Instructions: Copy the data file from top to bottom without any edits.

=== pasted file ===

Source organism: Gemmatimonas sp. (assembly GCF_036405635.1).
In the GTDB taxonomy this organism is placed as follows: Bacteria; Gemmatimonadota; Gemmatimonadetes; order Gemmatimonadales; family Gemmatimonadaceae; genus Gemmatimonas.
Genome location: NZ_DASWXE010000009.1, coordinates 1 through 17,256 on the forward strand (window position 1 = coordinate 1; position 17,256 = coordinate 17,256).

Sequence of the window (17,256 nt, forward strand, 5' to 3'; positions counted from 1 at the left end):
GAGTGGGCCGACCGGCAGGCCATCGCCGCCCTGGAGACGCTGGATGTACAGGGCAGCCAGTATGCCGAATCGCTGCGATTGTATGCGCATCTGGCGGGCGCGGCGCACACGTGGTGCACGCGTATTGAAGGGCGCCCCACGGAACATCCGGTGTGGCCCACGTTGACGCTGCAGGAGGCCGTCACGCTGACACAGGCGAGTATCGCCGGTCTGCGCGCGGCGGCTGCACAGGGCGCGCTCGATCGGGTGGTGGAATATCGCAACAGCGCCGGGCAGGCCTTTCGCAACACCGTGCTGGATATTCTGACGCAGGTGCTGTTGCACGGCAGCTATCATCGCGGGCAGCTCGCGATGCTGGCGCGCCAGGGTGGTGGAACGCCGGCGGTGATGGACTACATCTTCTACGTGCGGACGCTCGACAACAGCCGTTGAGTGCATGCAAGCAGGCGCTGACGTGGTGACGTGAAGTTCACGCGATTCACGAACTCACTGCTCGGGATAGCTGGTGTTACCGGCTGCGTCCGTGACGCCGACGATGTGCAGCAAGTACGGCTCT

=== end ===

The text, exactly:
Source organism: Gemmatimonas sp. (assembly GCF_036405635.1).
In the GTDB taxonomy this organism is placed as follows: Bacteria; Gemmatimonadota; Gemmatimonadetes; order Gemmatimonadales; family Gemmatimonadaceae; genus Gemmatimonas.
Genome location: NZ_DASWXE010000009.1, coordinates 1 through 17,256 on the forward strand (window position 1 = coordinate 1; position 17,256 = coordinate 17,256).

Sequence of the window (17,256 nt, forward strand, 5' to 3'; positions counted from 1 at the left end):
GAGTGGGCCGACCGGCAGGCCATCGCCGCCCTGGAGACGCTGGATGTACAGGGCAGCCAGTATGCCGAATCGCTGCGATTGTATGCGCATCTGGCGGGCGCGGCGCACACGTGGTGCACGCGTATTGAAGGGCGCCCCACGGAACATCCGGTGTGGCCCACGTTGACGCTGCAGGAGGCCGTCACGCTGACACAGGCGAGTATCGCCGGTCTGCGCGCGGCGGCTGCACAGGGCGCGCTCGATCGGGTGGTGGAATATCGCAACAGCGCCGGGCAGGCCTTTCGCAACACCGTGCTGGATATTCTGACGCAGGTGCTGTTGCACGGCAGCTATCATCGCGGGCAGCTCGCGATGCTGGCGCGCCAGGGTGGTGGAACGCCGGCGGTGATGGACTACATCTTCTACGTGCGGACGCTCGACAACAGCCGTTGAGTGCATGCAAGCAGGCGCTGACGTGGTGACGTGAAGTTCACGCGATTCACGAACTCACTGCTCGGGATAGCTGGTGTTACCGGCTGCGTCCGTGACGCCGACGATGTGCAGCAAGTACGGCTCT